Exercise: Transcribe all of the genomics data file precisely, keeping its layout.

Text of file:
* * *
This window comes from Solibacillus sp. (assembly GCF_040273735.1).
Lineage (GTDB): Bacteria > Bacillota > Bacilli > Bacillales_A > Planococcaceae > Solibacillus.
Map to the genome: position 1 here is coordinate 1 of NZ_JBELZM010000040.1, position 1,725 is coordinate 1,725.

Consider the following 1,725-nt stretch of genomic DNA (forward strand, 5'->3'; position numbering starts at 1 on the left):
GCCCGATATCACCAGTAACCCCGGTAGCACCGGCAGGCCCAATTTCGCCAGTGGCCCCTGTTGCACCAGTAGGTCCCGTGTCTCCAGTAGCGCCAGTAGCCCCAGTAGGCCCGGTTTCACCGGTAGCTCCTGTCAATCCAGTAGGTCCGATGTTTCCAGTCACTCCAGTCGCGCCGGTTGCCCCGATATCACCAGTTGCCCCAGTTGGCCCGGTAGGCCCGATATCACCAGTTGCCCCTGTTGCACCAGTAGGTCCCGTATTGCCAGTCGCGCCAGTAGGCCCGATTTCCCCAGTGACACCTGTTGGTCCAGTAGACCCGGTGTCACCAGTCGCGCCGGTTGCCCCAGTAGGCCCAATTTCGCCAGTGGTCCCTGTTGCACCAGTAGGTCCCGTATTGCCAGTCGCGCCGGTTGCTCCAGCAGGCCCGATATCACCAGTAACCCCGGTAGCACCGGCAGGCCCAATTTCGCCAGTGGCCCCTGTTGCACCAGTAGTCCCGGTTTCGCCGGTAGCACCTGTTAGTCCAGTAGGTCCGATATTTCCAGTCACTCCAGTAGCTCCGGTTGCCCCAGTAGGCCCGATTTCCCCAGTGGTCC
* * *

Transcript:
This window comes from Solibacillus sp. (assembly GCF_040273735.1).
Lineage (GTDB): Bacteria > Bacillota > Bacilli > Bacillales_A > Planococcaceae > Solibacillus.
Map to the genome: position 1 here is coordinate 1 of NZ_JBELZM010000040.1, position 1,725 is coordinate 1,725.

Consider the following 1,725-nt stretch of genomic DNA (forward strand, 5'->3'; position numbering starts at 1 on the left):
GCCCGATATCACCAGTAACCCCGGTAGCACCGGCAGGCCCAATTTCGCCAGTGGCCCCTGTTGCACCAGTAGGTCCCGTGTCTCCAGTAGCGCCAGTAGCCCCAGTAGGCCCGGTTTCACCGGTAGCTCCTGTCAATCCAGTAGGTCCGATGTTTCCAGTCACTCCAGTCGCGCCGGTTGCCCCGATATCACCAGTTGCCCCAGTTGGCCCGGTAGGCCCGATATCACCAGTTGCCCCTGTTGCACCAGTAGGTCCCGTATTGCCAGTCGCGCCAGTAGGCCCGATTTCCCCAGTGACACCTGTTGGTCCAGTAGACCCGGTGTCACCAGTCGCGCCGGTTGCCCCAGTAGGCCCAATTTCGCCAGTGGTCCCTGTTGCACCAGTAGGTCCCGTATTGCCAGTCGCGCCGGTTGCTCCAGCAGGCCCGATATCACCAGTAACCCCGGTAGCACCGGCAGGCCCAATTTCGCCAGTGGCCCCTGTTGCACCAGTAGTCCCGGTTTCGCCGGTAGCACCTGTTAGTCCAGTAGGTCCGATATTTCCAGTCACTCCAGTAGCTCCGGTTGCCCCAGTAGGCCCGATTTCCCCAGTGGTCC